Seniors embrace the single life

The ‘grey divorce’ trend is on the rise in Australia, with new data revealing close to a third (32 per cent) of divorces are taking place after the age of 50.

The research revealed a growing proportion of older couples are splitting up, with more than half (51 per cent) of over 50s admitting grey divorces are becoming more common among their peers, while two in five (41 per cent) older Australians have experienced divorce or separation in their lifetime.

The Love After 50 Report is the result of a national survey commissioned by Australian Seniors and collated in partnership with consumer research group CoreData to uncover how we’re approaching relationships and what factors drive satisfaction and dissatisfaction.

The findings point to empty nest syndrome as the leading cause for almost half (48 per cent) of divorces after the age of 50. Meanwhile, financial pressures (35 per cent) and retirement adjustments (34 per cent) were also amongst the top reasons for divorce and separation, suggesting economic uncertainty is putting a strain on older couples.

“The findings from this research are deeply concerning,” psychiatrist, author and couple therapist, Dr George Blair-West said.

“Divorce rates have been falling in Australia since they peaked in the 1990s. Divorce rates in the over 50s, however, have bucked the trend.”

On the flip side, over half (57 per cent) of older Australians are content with being single after 50. The trend of choosing personal happiness first rings true for almost half (46 per cent) of divorcees who prefer to stay single, while only 4 per cent hope to get remarried. According to the findings, more than half (55 per cent) of single seniors are enjoying the benefits of additional personal space (73 per cent), greater independence (72 per cent) and peace and quiet (63 per cent). While more than half (55 per cent) of singles feel satisfied in the absence of a committed partner, the research suggests women are far more comfortable about this (61 per cent) than men (47 per cent).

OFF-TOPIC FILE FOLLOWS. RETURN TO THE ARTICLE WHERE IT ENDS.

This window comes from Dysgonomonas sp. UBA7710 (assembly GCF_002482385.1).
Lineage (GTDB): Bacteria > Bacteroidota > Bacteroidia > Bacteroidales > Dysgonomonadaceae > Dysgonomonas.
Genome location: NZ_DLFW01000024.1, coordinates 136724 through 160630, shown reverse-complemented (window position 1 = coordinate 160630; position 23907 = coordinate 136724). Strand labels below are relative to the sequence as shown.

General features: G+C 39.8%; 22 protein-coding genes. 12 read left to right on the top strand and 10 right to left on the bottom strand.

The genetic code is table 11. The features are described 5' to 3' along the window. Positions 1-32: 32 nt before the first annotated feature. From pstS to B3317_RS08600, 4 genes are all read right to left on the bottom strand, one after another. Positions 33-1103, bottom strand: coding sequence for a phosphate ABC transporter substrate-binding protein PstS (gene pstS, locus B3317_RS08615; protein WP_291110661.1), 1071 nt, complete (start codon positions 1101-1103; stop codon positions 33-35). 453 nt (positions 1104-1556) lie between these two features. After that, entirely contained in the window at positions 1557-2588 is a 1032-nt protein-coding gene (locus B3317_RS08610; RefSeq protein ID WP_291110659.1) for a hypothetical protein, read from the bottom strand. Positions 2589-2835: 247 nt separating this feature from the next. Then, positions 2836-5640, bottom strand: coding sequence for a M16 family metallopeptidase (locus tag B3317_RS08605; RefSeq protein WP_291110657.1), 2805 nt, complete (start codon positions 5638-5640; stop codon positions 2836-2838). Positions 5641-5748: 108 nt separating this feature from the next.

On a macro level, shifting societal expectations around marriage and divorce are also driving the rise in the ‘grey divorce’. According to the report, around a third (34 per cent) of over 50s believe societal attitudes towards divorce and separation are becoming more acceptable these days, and increased expectations of marriage compared to previous generations (30 per cent) are key contributors to the growing trend.

“The current over-50s cohort typically married in their early 20s before their personalities and core values had consolidated. People literally grow apart as they mature in different directions, so it’s no surprise that it is the number one cause of divorce,” Dr Blair-West explained.

“Fortunately, these issues are eminently fixable through low-level couple therapy. Given that divorce is in the top three of life’s most distressing events, it’s worth working on.”

While the average Australian couple over 50 has been together for 34 years, almost three-quarters (74 per cent) admit they’re facing challenges in their relationship. In fact, close to two in five (37 per cent) have had doubts about continuing their current relationship, and a quarter (25 per cent) have even seriously considered the possibility of separating or getting divorced.

Interestingly, the latter is more likely among couples in their 50s (32 per cent) than any other cohort, suggesting many are pursuing personal fulfilment in their ‘second act’ over societal pressures to stay in unsatisfying relationships.

“The good news is that re-partnering later in life means people are much more able to choose a partner who aligns with their values and the life that they want”, Dr Blair-West said. “Maturity brings an ability to better assess a potential partner’s character and thereby make a better match.”

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